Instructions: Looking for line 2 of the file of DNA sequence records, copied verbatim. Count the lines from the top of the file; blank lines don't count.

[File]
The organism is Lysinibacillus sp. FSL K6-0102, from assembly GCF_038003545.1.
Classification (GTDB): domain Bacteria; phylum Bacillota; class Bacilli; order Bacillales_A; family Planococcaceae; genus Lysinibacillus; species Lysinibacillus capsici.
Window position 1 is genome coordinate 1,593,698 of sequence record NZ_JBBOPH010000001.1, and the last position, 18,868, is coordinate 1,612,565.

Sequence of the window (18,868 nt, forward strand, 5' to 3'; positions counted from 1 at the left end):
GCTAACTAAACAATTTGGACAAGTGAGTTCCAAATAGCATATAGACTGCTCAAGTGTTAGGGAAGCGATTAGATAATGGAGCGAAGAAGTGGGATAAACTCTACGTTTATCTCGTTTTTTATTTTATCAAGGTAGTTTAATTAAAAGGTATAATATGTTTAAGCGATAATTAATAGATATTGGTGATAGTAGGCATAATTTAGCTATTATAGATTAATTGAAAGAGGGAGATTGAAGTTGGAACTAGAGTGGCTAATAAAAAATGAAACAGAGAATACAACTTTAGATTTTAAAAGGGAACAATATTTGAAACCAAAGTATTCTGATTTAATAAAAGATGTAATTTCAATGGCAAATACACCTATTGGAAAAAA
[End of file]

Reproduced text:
Classification (GTDB): domain Bacteria; phylum Bacillota; class Bacilli; order Bacillales_A; family Planococcaceae; genus Lysinibacillus; species Lysinibacillus capsici.